Justices review DA’s choice of all-white murder trial jury

Eddie Hood speaks during an interview at his home in Rome, Ga., Wednesday, Oct. 28, 2015. Hood was a potential juror in the murder trial of Timothy T. Foster who was convicted and sentenced to death for the murder of an elderly white woman in 1987. The U.S. Supreme Court will consider whether prosecutors improperly singled out potential black jurors, including Hood, in notes and then excluded them all from the death penalty trial. (AP Photo/ John Bazemore)
Eddie Hood speaks during an interview at his home in Rome, Ga., Wednesday, Oct. 28, 2015. Hood was a potential juror in the murder trial of Timothy T. Foster who was convicted and sentenced to death for the murder of an elderly white woman in 1987. The U.S. Supreme Court will consider whether prosecutors improperly singled out potential black jurors, including Hood, in notes and then excluded them all from the death penalty trial. (AP Photo/ John Bazemore)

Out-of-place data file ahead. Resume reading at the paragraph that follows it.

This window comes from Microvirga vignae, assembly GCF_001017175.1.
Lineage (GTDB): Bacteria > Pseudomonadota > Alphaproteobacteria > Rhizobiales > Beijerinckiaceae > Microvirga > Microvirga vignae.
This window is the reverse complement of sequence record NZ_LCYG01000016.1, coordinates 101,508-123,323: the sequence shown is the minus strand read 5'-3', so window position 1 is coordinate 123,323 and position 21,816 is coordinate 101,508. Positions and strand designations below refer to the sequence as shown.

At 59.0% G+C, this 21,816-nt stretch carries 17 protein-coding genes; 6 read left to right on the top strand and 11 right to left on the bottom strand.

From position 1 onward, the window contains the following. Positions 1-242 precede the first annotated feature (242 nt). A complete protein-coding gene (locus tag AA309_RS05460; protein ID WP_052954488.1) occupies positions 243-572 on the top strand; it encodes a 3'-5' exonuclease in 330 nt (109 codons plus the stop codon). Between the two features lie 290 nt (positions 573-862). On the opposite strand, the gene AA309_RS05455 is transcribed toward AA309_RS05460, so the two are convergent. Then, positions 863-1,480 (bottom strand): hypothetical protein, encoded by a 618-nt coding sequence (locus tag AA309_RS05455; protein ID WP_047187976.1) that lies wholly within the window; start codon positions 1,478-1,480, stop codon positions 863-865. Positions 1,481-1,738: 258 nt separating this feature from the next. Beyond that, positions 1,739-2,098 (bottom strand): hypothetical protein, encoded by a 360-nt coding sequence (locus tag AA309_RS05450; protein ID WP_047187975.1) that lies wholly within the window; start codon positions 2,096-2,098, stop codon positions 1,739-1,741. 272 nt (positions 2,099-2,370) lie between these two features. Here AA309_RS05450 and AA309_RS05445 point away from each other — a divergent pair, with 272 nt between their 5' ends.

WASHINGTON (AP) – The Supreme Court is examining the motives of a Georgia prosecutor who excluded African-Americans from the jury in the death penalty trial of a black teenager who killed an elderly white woman.

Timothy Tyrone Foster has been on death row for nearly 30 years, but his case still is winding through the courts.

The justices will hear arguments Monday over whether prosecutor Stephen Lanier’s elimination of all the black prospective jurors from Foster’s 1987 trial is a form of racial discrimination.

Georgia courts have consistently rejected Foster’s discrimination claims, even after his lawyers obtained prosecutors’ notes that revealed prosecutors’ focus on the black people in the jury pool.

In one example, a handwritten note headed “Definite No’s” listed six people, including the remaining five black prospective jurors.

(Copyright 2015 The Associated Press. All rights reserved. This material may not be published, broadcast, rewritten or redistributed.)

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